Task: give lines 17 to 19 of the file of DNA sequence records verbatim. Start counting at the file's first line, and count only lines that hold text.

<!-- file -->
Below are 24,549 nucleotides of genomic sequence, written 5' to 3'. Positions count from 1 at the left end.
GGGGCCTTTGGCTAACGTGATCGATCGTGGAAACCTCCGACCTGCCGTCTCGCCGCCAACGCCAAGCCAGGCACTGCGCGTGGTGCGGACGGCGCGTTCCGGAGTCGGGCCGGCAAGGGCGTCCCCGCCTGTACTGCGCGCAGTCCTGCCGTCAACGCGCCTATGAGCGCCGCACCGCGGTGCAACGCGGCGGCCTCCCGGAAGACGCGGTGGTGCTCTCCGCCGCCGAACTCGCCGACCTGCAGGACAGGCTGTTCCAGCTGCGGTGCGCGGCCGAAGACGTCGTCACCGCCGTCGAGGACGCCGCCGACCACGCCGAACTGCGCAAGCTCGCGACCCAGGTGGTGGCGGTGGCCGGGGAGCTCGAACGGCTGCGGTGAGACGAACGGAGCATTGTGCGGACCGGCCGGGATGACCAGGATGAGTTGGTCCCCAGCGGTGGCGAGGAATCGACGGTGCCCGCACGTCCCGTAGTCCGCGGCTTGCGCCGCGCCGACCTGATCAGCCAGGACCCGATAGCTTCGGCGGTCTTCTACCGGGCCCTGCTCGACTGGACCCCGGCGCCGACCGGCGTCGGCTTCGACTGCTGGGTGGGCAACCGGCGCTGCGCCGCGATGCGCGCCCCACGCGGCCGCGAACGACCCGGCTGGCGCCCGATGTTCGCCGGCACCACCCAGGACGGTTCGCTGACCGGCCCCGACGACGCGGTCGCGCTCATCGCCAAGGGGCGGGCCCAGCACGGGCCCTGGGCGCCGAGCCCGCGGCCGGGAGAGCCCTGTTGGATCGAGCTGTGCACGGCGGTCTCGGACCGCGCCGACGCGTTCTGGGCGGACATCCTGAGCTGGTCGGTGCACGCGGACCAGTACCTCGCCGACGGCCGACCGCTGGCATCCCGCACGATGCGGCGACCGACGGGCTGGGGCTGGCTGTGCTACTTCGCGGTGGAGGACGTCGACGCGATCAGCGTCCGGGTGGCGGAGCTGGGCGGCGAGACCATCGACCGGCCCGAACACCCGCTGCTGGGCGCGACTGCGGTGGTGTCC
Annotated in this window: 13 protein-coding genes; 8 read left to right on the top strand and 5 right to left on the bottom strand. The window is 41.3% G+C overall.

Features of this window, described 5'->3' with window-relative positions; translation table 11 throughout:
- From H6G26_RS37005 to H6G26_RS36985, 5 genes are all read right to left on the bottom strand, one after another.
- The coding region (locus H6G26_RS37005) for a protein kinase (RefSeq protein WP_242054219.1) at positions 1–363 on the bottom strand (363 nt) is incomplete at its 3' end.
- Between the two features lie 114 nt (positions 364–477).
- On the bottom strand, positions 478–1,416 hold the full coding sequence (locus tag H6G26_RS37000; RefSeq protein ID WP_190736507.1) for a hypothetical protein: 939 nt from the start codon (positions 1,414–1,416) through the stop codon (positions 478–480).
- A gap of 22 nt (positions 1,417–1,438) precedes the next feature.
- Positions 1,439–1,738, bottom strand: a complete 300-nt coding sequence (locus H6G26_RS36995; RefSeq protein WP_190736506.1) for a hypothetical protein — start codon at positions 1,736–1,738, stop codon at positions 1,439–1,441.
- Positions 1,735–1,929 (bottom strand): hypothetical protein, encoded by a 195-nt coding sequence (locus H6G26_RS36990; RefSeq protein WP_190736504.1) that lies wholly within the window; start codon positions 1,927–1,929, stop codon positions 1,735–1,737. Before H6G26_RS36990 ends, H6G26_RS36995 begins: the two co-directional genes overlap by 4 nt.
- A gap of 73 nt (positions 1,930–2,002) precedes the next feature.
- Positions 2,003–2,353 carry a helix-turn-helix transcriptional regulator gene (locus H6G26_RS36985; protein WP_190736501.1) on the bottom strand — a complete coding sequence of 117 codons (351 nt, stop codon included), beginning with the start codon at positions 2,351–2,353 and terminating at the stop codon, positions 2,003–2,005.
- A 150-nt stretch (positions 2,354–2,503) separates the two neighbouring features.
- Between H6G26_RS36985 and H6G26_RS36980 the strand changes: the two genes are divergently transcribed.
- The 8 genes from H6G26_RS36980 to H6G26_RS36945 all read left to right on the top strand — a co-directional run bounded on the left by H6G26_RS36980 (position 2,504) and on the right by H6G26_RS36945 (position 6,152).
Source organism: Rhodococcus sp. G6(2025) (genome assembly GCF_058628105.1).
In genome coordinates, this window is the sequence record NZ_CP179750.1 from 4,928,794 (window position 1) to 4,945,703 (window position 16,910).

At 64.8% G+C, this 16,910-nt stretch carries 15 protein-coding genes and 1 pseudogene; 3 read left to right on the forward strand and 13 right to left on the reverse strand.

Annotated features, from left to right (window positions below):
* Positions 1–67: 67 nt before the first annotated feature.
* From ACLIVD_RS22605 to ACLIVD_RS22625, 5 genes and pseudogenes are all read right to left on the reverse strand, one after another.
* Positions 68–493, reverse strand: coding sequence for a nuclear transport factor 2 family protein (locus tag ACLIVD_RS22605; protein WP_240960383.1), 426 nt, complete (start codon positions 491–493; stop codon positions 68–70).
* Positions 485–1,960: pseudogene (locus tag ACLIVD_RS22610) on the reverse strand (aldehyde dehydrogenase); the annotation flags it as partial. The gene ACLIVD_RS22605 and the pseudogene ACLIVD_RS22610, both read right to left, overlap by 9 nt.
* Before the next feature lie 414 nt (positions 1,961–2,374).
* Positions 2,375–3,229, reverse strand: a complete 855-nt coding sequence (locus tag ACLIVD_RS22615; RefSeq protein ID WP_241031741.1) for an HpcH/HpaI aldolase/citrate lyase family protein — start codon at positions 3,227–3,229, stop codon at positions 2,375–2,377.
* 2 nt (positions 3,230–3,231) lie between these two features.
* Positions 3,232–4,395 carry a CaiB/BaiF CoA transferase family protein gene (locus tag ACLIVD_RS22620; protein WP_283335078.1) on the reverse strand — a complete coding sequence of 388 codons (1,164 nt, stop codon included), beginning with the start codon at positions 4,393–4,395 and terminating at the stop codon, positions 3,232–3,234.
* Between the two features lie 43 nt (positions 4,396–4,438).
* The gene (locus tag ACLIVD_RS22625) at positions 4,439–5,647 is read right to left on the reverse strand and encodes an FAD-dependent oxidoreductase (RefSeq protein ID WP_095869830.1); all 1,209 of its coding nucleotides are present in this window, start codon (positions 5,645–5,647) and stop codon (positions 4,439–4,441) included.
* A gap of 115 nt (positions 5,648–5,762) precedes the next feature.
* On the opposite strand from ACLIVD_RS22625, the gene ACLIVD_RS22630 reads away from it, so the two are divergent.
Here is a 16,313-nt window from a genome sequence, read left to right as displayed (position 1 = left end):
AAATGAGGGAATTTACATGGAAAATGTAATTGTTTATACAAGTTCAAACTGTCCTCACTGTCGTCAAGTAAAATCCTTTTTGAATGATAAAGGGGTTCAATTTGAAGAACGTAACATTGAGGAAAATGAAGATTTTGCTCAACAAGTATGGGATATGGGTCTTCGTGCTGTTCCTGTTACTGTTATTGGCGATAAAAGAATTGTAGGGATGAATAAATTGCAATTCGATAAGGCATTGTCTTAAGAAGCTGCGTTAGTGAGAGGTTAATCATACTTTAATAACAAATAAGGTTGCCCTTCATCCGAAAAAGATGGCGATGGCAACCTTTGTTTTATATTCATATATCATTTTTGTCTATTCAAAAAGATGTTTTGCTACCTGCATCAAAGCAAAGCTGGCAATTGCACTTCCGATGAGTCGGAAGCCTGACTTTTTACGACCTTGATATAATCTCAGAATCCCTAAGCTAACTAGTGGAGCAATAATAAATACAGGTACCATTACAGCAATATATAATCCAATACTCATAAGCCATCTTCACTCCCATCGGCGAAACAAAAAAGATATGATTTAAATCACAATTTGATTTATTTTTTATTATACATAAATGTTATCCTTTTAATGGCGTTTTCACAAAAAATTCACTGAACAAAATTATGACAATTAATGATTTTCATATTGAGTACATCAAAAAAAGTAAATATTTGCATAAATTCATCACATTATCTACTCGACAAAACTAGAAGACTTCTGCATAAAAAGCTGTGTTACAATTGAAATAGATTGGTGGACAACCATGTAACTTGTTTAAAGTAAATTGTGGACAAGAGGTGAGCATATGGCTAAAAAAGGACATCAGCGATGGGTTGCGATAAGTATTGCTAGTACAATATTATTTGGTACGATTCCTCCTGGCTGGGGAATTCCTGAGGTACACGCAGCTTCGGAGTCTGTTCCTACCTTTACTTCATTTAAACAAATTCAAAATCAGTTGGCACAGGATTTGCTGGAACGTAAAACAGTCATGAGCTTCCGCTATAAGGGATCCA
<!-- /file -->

Source organism: Rhodococcus sp. G6(2025) (genome assembly GCF_058628105.1).
In genome coordinates, this window is the sequence record NZ_CP179750.1 from 4,928,794 (window position 1) to 4,945,703 (window position 16,910).

At 64.8% G+C, this 16,910-nt stretch carries 15 protein-coding genes and 1 pseudogene; 3 read left to right on the forward strand and 13 right to left on the reverse strand.